The BSFA Awards will be announced this weekend at EasterCon in Manchester. You can read my shortlisted story below. If you’re attending the event, I hope to see you there.
RIDE THE BLUE HORSE
By Gareth L. Powell
WE WERE breaking into shipping containers the day we found the blue horse.
My friend Dan had convinced me we should give it a shot. The stacks were dangerous, but since getting the sack from the call centre, we were desperate.
“I heard of a guy two towns over,” Dan said, rocking back and forth on his heels in the call centre parking lot, “who cracked a container of canned fruit. Peaches, cherries, and mandarins – stuff you just don’t see any more. It made him rich.”
“Rich enough to leave town.”
We had to walk to the freight yard, and it took us the whole day. Heat shimmered off the empty road. The place had been abandoned since we were kids. With the big ships gone, it just hadn’t been economical to keep open. And once the port authority stopped dredging, it only took a couple of years for silt to choke the harbour. All that was left now were these rusting container stacks, and the wiry little green fireworks of grass that had smashed their way up through the shattered tarmac.
The perimeter fence had been broken down in several places.
“Are you sure there’s going to be anything left?” I said.
Dan gave me one of his looks. He was still wearing his call centre clothes, dark jeans with a white shirt and black tie, and his top button was undone.
“Look at the size of this place. It’s about a bazillion square kilometres. There are literally thousands of crates.” He stepped through the fence with the sprightly confidence of a door-to-door evangelist. “The ones at the edges may have been looted, but I’ll bet you there’s still plenty of good shit further in.”
“You’d better be right.”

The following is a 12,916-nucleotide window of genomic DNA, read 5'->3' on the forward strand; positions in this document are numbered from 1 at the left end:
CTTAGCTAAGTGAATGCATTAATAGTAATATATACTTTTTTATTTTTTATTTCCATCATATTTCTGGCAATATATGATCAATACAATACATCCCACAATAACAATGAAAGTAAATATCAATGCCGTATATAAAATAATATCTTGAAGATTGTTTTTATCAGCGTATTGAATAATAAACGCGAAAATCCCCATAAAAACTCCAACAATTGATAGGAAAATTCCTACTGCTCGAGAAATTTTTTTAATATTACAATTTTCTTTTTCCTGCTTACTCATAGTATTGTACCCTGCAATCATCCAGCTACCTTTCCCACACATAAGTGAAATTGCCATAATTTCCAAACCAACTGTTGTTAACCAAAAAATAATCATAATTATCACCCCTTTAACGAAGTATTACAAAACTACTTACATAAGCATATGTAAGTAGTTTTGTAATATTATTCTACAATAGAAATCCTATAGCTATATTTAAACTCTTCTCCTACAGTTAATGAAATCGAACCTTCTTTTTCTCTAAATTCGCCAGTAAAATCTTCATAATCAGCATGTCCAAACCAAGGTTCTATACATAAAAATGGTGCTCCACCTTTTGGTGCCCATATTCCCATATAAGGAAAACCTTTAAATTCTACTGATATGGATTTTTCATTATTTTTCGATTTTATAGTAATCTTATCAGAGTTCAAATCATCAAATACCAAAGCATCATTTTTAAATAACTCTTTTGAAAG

“Of course I am.” He clapped his hands together and rubbed them briskly. “Now come on, Spelman, let’s hustle.”
As it turned out, he was right. But we had to open six crates before we found her.
The first three were full of plasma TVs, electric kettles, and other unusable junk. The fourth was empty, and the fifth strewn with the discarded rags of a shipment of long-forgotten immigrants.
At that point, I was ready to give up for the night. The sun had gone down and the sky was ripening towards the colour of a day-old bruise. Dan convinced me to continue.
“Just one more.” He slapped the side of the next container in line and the metal made a deep booming sound. “Come on,” he said, “I’ve got a great feeling about this one.”
Unfortunately, Dan injured himself as we were prying off the lock. The crowbar slipped, and the end of it gashed his palm.
“Are you okay?”
“Just peachy.” I watched him suck the wound. Thankfully, it didn’t seem deep. We both knew we didn’t have enough money to get him a tetanus shot.
With his hand still in his mouth, he kicked the door.
“Get this sucker open, Spelman.”
“Yes, sir.” I stooped to retrieve the fallen crow bar, and carefully popped the lock.
The door opened on rusty hinges.
“What have we got?”